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Naturally Frugal Weed Killer


With the extra early spring and mild winter we are seeing some very unwelcome guests in our yards: weeds. The mild winter means that not only did they arrive early, but that many weeds did not die off fully during the few cold spells we had. Weeds are going to be stronger than ever this year!

But before you reach out for a chemical to kill the weeds, a natural solution may already be sitting in your pantry: Vinegar. Plain white vinegar is an excellent weed killer! It is very simple to use and will biodegrade unlike other commercial sprays. Plus, a large bottle of white vinegar costs about 1/3 of what commercial weed sprays do. It is good for the environment, simple to use and costs less: win-win-win!

To use, simply add white vinegar to any sprayer, and spray on offending weeds. Be careful to hit the weed itself and not any surrounding plants: like most weed killers it is not selective in what it kills. The acidity will kill grass and other plants it lands on. If you want to make a super-effective weed killer, here’s a few extra steps you can take:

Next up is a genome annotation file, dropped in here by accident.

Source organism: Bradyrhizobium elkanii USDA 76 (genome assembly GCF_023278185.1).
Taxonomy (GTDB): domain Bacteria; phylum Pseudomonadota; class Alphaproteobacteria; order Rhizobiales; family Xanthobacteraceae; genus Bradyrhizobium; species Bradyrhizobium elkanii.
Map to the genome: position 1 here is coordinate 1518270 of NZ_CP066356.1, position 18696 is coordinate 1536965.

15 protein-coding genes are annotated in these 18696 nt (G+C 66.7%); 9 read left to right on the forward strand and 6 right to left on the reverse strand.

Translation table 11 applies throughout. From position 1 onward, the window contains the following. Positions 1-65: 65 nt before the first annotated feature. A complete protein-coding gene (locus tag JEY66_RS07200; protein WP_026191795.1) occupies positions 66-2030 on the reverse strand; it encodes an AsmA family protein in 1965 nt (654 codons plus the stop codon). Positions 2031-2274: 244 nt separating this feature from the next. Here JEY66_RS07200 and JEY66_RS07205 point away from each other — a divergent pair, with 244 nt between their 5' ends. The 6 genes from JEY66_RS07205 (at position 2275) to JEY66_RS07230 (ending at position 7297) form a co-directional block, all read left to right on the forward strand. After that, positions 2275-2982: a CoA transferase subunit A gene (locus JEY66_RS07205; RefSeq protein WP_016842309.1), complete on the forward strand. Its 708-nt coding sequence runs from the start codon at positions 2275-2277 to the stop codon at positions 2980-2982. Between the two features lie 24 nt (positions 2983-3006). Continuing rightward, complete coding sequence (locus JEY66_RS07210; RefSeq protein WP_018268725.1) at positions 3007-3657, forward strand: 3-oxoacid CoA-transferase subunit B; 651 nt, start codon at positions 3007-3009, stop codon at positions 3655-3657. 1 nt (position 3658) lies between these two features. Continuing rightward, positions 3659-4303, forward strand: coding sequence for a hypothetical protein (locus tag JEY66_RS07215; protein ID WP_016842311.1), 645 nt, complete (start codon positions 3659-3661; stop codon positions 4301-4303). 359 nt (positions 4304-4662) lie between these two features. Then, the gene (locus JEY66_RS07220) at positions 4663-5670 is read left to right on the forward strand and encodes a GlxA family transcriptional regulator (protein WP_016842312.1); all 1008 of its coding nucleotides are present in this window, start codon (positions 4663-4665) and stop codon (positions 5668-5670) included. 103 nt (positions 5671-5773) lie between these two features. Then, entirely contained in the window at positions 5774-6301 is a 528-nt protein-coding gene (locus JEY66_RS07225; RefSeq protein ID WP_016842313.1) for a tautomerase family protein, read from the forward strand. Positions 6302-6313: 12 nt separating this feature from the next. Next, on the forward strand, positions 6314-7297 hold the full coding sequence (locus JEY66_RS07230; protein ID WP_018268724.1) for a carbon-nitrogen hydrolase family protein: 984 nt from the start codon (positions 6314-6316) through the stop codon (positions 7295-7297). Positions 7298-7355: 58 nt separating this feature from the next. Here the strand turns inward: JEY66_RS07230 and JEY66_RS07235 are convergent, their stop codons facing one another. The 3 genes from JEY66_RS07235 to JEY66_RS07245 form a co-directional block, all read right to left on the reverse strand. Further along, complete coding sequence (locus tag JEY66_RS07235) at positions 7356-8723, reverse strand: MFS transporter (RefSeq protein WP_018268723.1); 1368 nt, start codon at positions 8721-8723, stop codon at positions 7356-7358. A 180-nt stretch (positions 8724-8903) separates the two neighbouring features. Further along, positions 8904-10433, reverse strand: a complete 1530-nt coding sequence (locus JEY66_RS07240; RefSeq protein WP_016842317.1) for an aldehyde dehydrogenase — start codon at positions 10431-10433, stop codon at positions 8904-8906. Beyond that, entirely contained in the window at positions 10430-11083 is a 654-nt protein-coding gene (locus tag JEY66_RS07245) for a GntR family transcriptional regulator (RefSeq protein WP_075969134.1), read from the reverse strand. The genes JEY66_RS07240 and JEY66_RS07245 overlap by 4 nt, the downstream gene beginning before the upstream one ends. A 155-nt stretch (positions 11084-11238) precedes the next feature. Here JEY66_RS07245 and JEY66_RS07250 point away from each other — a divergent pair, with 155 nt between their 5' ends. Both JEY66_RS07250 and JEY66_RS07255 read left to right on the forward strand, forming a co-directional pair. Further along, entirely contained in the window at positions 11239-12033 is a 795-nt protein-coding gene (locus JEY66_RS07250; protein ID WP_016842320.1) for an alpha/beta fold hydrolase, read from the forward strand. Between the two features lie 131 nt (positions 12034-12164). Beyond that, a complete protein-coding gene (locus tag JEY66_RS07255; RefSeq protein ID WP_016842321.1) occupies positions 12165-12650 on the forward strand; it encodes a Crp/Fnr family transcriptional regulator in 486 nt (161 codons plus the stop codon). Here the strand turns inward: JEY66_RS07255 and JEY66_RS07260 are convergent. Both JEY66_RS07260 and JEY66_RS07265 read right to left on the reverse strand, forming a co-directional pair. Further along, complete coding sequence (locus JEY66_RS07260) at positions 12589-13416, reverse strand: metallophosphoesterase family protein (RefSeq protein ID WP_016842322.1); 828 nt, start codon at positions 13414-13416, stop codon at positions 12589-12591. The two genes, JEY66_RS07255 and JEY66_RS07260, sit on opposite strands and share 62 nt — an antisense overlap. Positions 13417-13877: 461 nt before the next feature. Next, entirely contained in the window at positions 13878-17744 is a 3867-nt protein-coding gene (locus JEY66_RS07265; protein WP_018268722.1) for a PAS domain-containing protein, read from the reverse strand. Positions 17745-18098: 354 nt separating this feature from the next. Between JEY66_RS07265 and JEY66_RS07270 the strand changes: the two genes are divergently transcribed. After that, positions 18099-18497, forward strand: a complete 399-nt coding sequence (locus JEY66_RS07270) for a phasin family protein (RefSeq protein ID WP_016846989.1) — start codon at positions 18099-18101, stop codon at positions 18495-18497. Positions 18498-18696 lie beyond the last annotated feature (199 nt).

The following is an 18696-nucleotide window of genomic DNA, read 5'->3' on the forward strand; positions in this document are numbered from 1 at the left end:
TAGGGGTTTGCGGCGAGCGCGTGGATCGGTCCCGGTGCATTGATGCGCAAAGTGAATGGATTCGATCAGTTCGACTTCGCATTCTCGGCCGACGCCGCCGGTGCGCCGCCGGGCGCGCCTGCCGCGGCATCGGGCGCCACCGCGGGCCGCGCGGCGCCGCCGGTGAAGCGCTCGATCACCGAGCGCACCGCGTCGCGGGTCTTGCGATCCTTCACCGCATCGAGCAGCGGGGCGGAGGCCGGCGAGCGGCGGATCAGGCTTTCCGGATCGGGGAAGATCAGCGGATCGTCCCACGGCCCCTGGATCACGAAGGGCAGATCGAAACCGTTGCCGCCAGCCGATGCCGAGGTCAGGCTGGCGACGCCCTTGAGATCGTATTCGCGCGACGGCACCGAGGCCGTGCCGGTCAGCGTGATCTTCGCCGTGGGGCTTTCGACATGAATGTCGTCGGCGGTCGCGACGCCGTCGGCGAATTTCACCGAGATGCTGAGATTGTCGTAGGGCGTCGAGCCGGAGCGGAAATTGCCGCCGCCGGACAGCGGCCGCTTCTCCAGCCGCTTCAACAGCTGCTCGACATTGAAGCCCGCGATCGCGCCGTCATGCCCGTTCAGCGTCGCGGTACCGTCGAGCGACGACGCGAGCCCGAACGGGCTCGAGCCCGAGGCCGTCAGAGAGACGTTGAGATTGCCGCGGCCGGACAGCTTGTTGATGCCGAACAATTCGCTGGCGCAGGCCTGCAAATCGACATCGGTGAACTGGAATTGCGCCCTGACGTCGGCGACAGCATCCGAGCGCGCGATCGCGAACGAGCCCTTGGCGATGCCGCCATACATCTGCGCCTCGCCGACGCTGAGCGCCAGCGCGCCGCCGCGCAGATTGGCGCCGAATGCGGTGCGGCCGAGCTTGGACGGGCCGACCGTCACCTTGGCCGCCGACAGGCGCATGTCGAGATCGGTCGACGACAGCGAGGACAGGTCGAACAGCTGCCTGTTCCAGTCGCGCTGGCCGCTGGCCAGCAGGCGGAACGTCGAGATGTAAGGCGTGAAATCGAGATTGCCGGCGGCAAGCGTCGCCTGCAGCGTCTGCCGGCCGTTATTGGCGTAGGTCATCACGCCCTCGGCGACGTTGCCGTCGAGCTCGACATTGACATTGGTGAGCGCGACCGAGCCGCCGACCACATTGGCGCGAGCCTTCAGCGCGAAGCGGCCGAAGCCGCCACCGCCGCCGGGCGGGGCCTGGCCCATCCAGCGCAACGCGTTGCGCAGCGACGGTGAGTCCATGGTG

• Add 1/4 cup of salt to your vinegar and shake. The salt adds a little oomph to your killing power.
  • Add 2 tablespoons of dish detergent to the vinegar. It helps it stick to plant leaves.
  • boil your vinegar then pour it on the offending plants. The concentrated acidity along with the heat will blast those weeds right out of your yard! Let sit for a day or two–you will see a reaction pretty quickly.

Any of these methods work well on their own, or you can mix them all together to have a super weed killer. The best part is they all are likely already in your pantry and are safe for the environment.

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Comments

  1. Yay NO chemicals. Hadn’t thought about using detergent for the stickyness. Great idea!

  2. This is so helpful because I have some out of control weeds that are now so big! Look out weeds cause here comes the vinegar!

  3. Thanks for linking up this tip! I keep use vinegar for everything, I really need to bring it out to the garden to clean up the pathways